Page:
A few months after becoming a Member of Parliament, Hastie linked Islam to terrorism, calling for Islam to reform and for the religion to 'cohere with the Australian way of life'. In response to this and statements by other Government MPs, Prime Minister Malcolm Turnbull identified him as having been briefed by ASIO on the dangers of using inflammatory language about Islam.
In the 2016 Federal Election Hastie attracted some controversy by using advertising materials, including an outdoor poster, that featured an image of himself in his army uniform, as he had in the earlier by-election. This was seen by some as a breach of a general ban on participating in political activity in uniform, though it contravened no existing laws. Hastie defied some critics in the defence community, saying his poster would stand "like a stone wall" because "I'm no longer under their authority, I'm the Member for Canning and my ultimate boss is the people of Canning." Regardless, the matter lead to Hastie being dismissed from the Army Reserves. Hastie was re-elected at the election. His result in Canning showed a 5.12% swing against the Liberal Party compared to the 2013 Canning result, however it was a swing to him of 0.97% compared to his result in the by-election result, ten months prior.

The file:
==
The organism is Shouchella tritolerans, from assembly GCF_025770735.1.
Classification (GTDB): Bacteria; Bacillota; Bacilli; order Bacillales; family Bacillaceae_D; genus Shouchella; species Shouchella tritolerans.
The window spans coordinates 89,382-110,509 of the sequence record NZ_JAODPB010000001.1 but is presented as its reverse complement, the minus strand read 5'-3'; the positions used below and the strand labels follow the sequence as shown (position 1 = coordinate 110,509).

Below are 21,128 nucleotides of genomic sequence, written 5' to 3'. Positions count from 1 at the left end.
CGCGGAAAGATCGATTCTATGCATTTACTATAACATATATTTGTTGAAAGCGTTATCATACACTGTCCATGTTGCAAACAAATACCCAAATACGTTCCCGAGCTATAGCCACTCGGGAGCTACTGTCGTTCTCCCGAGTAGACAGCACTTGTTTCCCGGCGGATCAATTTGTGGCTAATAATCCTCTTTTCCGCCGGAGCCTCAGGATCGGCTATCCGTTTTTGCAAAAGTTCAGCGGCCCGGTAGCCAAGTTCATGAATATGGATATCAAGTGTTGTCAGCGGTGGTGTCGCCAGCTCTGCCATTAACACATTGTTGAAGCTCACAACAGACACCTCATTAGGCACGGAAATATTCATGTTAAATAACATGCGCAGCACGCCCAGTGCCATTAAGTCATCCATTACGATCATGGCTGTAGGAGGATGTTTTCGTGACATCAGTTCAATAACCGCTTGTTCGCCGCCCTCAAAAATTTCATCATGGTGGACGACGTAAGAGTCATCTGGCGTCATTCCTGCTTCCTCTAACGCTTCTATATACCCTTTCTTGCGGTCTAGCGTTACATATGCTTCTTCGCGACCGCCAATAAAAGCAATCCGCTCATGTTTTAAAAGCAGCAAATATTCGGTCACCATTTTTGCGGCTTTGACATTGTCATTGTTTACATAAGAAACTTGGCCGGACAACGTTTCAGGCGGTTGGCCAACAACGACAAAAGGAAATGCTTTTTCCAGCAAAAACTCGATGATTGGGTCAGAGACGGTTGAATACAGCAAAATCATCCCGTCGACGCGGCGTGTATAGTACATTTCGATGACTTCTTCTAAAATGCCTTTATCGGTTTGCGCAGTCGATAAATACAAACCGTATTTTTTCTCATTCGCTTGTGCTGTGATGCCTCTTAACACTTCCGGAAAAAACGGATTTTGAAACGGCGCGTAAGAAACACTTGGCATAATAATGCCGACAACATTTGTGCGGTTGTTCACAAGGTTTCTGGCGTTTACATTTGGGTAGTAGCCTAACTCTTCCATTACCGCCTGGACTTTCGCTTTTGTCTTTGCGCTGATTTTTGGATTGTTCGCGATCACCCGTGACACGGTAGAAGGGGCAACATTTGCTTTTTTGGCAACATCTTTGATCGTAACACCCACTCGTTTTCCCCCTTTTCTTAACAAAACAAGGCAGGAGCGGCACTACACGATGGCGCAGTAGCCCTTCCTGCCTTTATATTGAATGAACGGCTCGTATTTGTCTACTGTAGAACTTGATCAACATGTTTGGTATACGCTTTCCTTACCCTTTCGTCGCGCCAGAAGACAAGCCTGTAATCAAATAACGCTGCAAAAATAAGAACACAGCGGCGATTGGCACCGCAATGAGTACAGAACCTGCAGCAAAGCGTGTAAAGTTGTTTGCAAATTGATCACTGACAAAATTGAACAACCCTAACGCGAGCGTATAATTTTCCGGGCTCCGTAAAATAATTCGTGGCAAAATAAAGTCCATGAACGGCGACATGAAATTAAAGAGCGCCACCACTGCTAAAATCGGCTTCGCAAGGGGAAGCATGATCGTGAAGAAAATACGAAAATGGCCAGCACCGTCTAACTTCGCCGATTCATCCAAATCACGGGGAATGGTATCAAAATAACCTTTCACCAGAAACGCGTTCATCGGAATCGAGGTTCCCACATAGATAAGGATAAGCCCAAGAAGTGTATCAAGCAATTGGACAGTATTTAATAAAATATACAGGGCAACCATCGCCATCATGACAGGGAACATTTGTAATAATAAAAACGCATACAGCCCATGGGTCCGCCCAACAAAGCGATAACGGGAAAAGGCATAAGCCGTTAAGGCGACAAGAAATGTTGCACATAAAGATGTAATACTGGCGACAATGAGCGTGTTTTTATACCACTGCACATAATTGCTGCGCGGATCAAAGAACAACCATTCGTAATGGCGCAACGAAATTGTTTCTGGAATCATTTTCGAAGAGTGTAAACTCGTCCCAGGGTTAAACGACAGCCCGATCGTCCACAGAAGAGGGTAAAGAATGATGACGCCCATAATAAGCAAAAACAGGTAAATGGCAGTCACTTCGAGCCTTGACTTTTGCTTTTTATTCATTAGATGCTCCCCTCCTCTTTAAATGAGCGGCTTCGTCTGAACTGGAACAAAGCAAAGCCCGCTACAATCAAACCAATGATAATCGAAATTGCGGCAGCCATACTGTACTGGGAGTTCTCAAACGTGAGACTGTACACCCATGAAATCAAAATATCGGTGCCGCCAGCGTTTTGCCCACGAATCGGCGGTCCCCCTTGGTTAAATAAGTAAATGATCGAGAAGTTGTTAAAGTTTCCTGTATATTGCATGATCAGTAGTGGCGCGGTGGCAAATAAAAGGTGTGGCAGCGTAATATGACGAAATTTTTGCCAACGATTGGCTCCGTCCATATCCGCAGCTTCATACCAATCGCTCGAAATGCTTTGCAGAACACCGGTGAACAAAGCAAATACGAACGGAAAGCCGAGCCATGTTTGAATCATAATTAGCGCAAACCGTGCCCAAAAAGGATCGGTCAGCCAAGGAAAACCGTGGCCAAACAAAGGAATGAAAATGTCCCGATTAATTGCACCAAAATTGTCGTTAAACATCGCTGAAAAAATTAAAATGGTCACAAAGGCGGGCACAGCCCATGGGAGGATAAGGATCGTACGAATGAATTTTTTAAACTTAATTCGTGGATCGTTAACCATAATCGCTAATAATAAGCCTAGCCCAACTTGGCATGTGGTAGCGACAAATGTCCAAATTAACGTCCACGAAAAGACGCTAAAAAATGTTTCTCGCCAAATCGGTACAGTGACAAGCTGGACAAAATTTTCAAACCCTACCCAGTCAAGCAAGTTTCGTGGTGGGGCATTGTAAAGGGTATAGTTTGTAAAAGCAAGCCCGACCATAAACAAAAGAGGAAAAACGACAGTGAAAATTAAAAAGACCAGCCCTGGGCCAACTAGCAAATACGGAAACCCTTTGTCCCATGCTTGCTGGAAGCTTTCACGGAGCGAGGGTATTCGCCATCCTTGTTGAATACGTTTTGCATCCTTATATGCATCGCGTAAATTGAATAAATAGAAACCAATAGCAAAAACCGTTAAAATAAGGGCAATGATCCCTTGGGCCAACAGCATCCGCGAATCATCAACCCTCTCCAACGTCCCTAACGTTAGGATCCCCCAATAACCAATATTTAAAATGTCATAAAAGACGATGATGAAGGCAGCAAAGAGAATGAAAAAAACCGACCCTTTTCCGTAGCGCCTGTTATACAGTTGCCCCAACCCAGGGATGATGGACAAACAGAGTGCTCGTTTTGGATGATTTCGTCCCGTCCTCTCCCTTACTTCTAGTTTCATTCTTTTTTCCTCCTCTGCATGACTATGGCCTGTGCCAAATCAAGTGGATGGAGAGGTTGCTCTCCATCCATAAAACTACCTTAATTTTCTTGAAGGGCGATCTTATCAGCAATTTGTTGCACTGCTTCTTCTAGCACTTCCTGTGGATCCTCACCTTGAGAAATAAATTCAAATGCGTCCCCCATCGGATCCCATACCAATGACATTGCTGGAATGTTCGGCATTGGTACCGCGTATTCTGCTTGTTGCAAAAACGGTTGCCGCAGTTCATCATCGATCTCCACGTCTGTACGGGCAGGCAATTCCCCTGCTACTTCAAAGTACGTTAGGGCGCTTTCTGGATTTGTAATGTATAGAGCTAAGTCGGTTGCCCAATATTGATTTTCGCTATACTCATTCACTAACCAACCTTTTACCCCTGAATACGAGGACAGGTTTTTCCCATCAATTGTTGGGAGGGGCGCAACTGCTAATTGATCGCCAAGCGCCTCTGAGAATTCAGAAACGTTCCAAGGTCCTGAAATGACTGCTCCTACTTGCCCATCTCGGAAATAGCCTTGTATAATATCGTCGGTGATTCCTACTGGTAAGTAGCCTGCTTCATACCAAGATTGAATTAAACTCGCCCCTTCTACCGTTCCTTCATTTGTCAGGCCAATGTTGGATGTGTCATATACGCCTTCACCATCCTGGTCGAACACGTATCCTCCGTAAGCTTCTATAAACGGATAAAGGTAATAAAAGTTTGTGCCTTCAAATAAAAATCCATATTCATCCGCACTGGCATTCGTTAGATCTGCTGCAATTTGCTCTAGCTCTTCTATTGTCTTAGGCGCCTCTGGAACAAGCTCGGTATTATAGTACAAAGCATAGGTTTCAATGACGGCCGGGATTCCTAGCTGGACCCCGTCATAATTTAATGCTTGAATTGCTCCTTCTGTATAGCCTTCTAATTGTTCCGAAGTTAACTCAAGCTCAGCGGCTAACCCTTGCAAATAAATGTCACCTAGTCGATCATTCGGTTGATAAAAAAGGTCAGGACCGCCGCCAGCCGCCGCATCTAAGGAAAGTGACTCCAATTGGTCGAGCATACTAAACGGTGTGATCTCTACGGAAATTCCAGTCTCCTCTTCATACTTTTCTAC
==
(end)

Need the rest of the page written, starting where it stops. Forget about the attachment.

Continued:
In September 2016, Hastie was appointed to the Parliamentary Joint Committee on Intelligence and Security, and was later invited to chair the committee. In that role he has regular contact with security counterparts in Washington.
Hastie opposes same-sex marriage.
Hastie moved to Dudley Park, Western Australia within the Canning electorate in August 2015; prior to this time he lived in Defence housing in Perth. Hastie met Ruth in the United States in 2007 and married her five months later. Their son was born in June 2015.
Hastie was raised a Presbyterian, and is now an Anglican.